Gordon Tucker doesn’t remember doing so, but he’s been told that as a toddler, he could not keep his hands off the nearby vegetation.
“My mother told me that I would reach over the edge of my stroller or through the bars of my play pen, reaching out for any plant that I could get my hands on,” he said. “And that I was transplanting garden seedlings before I could walk.”
Decades later, Tucker – now a skilled botanist and long-time faculty member at Eastern Illinois University -- continues to “reach out” in his study of plants. His area for study, however, now stretches a lot further than a toddler’s arm.
Known primarily as a vascular plant systematist, Tucker specializes in what is known as the sedge family, flowering plants which outwardly resemble grasses and rushes. The family is large with some 5,500 known species, many of which can be found in Asia and South America.
Since entering the field of botany professionally in the late 1970s, Tucker has published dozens of papers and monographs on the sedges of North America, Venezuela and Brazil. Working in collaboration with the Missouri Botanical Garden and the Chinese National Academy of Sciences, he conducts research for the Flora of China, a scientific publication aimed at describing plants native to China. He has also extensively studied the native plants of Illinois in collaboration with EIU students.
Additionally, along with fellow Eastern professor Zhiwei Liu, he co-teaches a study abroad course, Plant Usage and Culture in China.
|Tucker at home in EIU's Herbarium|
It’s no wonder, then, that Tucker was excited to learn earlier this year that not only had another new species in the sedge family been discovered, but that the botanists who made the discovery had decided to name the plant -- Fimbristylis tuckeri – after him. The official announcement was made in the September 2016 issue of the Kew Bulletin, a leading international journal for the botanical community and published by the Royal Botanic Garden near London.
Tucker explained that a group of botanists discovered the plant while exploring the Western Ghats, an Indian mountain range. They suspected it was a newly discovered species, but didn’t have the expertise in that family of plants to confirm those suspicions. Fortunately, having done extensive work in that field, Tucker did.
“A find like this is not so unusual,” he said. “Over 1,000 new plant species worldwide were identified in 2015.”
Differences between plant species may be subtle. It could be the slightest variance in the DNA, or looks, of a plant – in the stem, the leaves, the flowers – that is detected only through magnification via a dissecting microscope. Or, the chemistry could be different, causing a slight change in the smell of the plant, Tucker said.
Traditionally, the person or group of persons who discovers a new plant species gets the honor of naming it. “I’ve named discoveries I’ve made after professors I’ve known,” Tucker said. “I’m flattered that this group of researchers would name their discovery after me.”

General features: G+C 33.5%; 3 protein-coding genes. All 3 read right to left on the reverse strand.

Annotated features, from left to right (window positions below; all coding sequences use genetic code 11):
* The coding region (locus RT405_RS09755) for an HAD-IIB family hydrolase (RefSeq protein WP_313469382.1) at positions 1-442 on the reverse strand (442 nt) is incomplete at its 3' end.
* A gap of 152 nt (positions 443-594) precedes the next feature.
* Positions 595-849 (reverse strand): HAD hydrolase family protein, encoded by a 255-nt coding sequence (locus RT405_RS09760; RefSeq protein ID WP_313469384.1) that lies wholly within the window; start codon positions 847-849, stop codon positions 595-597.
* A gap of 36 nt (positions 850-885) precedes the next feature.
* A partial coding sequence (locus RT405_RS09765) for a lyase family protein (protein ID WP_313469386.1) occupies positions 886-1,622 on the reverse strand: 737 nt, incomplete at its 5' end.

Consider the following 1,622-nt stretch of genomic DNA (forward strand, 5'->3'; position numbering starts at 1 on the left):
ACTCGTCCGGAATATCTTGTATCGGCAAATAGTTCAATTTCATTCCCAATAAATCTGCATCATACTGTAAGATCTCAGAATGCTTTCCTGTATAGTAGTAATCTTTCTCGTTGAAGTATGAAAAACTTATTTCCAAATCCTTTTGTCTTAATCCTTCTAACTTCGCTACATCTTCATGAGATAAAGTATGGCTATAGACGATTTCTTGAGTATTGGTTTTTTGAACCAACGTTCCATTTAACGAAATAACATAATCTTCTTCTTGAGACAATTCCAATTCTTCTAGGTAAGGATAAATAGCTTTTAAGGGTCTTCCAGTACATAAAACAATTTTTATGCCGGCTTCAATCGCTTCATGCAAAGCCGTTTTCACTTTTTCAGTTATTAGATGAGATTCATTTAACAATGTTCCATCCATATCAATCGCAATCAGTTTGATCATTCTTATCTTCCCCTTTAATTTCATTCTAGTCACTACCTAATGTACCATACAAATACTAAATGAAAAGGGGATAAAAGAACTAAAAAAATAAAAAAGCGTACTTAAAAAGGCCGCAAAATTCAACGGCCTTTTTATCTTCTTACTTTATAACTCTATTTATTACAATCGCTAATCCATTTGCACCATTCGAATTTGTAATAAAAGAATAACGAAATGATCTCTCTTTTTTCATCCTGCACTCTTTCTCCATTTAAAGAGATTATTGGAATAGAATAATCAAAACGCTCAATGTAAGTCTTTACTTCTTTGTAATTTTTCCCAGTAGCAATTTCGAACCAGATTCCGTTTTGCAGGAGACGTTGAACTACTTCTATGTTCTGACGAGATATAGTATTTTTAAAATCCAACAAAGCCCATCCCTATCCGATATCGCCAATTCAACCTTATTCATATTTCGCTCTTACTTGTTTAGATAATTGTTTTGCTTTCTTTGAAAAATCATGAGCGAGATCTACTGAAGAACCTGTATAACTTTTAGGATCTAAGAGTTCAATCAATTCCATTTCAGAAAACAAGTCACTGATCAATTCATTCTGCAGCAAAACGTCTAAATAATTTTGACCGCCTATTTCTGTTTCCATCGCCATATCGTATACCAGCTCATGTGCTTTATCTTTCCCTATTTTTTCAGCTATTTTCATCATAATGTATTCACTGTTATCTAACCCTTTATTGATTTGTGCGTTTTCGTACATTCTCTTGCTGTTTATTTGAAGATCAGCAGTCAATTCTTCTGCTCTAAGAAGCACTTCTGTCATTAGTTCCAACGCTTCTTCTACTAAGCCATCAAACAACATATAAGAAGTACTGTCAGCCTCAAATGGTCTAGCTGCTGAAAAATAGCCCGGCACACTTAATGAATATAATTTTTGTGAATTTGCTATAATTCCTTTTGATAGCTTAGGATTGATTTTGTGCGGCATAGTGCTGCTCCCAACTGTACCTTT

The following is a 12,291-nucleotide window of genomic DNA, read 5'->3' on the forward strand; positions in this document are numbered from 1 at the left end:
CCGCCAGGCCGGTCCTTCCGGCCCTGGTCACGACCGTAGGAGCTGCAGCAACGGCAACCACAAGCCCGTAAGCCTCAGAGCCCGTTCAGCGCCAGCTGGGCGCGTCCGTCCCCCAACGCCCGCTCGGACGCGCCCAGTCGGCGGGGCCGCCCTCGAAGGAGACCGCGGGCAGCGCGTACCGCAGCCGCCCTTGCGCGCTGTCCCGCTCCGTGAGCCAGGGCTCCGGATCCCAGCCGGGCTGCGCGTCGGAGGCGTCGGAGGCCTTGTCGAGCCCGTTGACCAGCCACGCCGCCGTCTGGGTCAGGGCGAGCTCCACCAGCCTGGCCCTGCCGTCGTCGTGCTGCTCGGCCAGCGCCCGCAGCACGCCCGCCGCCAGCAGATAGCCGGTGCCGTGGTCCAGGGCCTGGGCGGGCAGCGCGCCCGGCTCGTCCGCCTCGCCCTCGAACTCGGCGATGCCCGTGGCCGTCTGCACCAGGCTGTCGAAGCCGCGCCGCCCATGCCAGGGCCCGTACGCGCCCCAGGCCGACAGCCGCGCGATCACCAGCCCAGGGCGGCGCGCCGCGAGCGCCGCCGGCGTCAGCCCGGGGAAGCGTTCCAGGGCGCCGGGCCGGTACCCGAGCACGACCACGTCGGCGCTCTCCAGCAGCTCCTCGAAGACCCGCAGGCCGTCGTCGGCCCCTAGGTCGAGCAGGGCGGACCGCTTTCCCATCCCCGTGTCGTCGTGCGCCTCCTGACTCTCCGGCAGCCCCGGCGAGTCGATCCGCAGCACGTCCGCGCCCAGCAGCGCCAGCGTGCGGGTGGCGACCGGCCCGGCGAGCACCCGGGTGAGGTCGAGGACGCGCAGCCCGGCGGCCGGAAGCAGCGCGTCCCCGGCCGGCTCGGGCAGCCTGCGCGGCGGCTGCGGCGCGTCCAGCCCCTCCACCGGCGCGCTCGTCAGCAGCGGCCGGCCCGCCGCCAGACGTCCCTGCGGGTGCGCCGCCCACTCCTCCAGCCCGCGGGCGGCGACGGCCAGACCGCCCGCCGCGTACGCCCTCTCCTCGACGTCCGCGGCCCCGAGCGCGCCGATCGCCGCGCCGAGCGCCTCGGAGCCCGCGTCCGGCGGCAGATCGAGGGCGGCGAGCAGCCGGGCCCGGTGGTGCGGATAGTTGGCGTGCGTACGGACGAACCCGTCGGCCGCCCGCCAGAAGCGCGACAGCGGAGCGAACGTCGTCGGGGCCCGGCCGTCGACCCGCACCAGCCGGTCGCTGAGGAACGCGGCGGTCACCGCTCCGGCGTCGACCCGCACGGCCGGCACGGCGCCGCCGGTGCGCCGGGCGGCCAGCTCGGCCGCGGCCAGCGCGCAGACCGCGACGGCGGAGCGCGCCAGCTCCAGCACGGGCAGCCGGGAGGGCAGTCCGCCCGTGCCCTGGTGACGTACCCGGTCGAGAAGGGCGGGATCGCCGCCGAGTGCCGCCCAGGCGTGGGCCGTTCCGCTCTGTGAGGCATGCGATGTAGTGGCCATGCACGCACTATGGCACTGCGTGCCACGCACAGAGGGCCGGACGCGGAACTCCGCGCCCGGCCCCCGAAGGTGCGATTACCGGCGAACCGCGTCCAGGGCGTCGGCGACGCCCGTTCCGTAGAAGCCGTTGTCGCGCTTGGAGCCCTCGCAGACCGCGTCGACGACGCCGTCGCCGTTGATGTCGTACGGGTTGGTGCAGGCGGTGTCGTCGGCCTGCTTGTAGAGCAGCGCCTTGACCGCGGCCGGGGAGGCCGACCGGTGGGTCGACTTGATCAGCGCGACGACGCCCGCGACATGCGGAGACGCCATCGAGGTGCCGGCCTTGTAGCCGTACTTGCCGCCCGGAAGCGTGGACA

Tucker said he’s the second EIU professor to have a plant species named after him. The first was EIU professor emeritus John Ebinger, whose Ebinger’s Wild-rye grass (Elymus ebingeri) was published in 1997 in Harvard Papers in Botany. (Now in his early 80s, Ebinger, who “retired” from teaching in 1995, continues to reside in Charleston and remains active with botanical research on campus and the Illinois Natural History Survey.)
Upon his arrival on Eastern’s campus in 1996, Tucker succeeded Ebinger as curator of what is now known as the Stover-Ebinger Herbarium, a part of Eastern’s Department of Biological Sciences.
The herbarium, which maintains a large collection of preserved plant specimens and associated data used for scientific study, was originally named the Stover Herbarium for Ernest L. Stover, professor of botany at EIU from 1923-1960. It received its expanded name to honor Ebinger, who collected about half the specimens in the collection and served as curator from 1963-1995.
According to Tucker, the herbarium currently houses 82,000 plant specimens going back to 1906. And, it receives “lots of use” by both undergraduate and graduate students, as well as university faculty, each year.
That use will continue to grow as both the herbarium and the department strive to meet the changing needs and demands of Eastern’s students.
During the Fall 2016 semester, for example, Tucker is scheduled to introduce a new senior/graduate-level course – Medicinal Plants – that should be of particular interest to the growing number of pre-health students enrolled at the university. Course content will be a worldwide survey of both the past and present human utilization of plants and plant products as medicines, including their chemical constituents and natural and cultural history.
“I think it will be a course of particular interest, especially as we, as a society, continue to look to plants for different alternatives to the treatment of illness and disease, such as cancer,” Tucker said.
He plans, too, to share his knowledge with the general public through a free 90-minute workshop, Plant Usage and Civilization, made possible through Eastern’s Academy of Lifetime Learning. In the Nov. 2 session, he will describe the uses of plants for foods, medicines, cosmetics and other applications. Those interested in attending the event, to be held from noon to 1:30 p.m. in the Charleston Carnegie Public Library, should phone 581-5114 to register. Information can also be obtained through the academy’s website.